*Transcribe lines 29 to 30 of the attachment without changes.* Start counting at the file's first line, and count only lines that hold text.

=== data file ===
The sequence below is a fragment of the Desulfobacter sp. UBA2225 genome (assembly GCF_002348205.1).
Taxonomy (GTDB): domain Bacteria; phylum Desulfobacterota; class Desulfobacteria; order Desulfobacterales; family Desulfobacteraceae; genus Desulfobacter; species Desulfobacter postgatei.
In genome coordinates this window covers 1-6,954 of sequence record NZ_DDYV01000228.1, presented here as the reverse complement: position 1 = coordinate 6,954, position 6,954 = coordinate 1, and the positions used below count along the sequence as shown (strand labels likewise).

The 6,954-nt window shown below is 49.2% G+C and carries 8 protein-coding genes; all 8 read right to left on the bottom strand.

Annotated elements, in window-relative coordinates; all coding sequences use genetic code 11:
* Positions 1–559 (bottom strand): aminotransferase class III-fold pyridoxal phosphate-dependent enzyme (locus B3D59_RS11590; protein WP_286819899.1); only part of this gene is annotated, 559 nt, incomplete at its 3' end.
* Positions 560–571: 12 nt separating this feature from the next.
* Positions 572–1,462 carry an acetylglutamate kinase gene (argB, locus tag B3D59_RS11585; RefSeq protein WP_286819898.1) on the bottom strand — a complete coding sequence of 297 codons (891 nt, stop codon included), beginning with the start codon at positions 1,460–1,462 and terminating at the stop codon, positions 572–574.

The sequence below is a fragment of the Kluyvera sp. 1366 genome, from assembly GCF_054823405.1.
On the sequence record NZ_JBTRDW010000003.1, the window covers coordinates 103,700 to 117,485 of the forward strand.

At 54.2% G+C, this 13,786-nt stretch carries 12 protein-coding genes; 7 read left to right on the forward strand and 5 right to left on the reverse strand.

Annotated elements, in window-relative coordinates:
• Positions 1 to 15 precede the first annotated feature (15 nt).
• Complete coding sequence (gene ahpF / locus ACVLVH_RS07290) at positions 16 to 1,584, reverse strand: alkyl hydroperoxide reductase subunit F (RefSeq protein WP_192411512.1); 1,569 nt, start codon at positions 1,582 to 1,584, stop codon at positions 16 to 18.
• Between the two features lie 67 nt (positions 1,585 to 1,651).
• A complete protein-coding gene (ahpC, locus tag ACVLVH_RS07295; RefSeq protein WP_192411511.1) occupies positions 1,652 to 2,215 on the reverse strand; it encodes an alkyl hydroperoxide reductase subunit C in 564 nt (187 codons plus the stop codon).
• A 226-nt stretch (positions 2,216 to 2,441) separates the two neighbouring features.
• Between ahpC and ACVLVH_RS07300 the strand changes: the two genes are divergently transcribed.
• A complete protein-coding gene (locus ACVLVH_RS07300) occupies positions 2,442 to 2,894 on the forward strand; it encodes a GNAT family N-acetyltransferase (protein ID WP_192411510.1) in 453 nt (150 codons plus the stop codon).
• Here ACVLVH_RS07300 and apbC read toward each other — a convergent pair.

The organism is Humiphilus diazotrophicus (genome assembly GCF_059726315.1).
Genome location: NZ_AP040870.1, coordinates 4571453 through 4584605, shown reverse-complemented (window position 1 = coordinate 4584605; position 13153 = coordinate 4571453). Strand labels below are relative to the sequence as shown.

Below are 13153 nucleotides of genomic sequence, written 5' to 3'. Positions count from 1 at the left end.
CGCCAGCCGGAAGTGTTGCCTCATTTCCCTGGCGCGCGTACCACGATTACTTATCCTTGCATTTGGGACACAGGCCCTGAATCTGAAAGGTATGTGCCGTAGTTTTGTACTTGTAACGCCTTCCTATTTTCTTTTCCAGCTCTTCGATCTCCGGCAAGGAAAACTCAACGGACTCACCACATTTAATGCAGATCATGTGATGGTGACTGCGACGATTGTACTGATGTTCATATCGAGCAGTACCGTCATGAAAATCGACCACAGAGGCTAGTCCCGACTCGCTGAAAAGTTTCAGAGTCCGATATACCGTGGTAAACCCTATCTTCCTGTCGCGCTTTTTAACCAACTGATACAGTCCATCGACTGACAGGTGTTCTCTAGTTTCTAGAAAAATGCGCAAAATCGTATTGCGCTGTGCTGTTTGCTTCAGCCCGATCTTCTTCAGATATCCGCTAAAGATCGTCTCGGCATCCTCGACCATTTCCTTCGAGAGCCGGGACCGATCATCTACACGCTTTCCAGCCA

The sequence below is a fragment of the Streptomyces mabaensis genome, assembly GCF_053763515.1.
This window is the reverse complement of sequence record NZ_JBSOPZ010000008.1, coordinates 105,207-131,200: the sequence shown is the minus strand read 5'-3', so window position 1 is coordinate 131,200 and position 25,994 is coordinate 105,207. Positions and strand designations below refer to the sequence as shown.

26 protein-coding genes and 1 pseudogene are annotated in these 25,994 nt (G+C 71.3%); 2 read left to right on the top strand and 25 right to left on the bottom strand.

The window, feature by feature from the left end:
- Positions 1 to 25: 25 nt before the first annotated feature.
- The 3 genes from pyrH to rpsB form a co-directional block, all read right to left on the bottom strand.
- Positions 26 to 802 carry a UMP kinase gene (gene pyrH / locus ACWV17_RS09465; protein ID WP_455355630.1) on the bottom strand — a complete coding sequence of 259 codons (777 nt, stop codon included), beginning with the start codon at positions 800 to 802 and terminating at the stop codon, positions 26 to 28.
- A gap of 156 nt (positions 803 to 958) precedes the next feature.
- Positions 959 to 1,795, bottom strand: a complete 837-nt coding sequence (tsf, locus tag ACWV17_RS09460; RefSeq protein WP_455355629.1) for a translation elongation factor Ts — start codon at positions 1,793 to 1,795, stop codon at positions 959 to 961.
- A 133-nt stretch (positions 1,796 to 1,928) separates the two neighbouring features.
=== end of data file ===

- Positions 1 to 25: 25 nt before the first annotated feature.
- The 3 genes from pyrH to rpsB form a co-directional block, all read right to left on the bottom strand.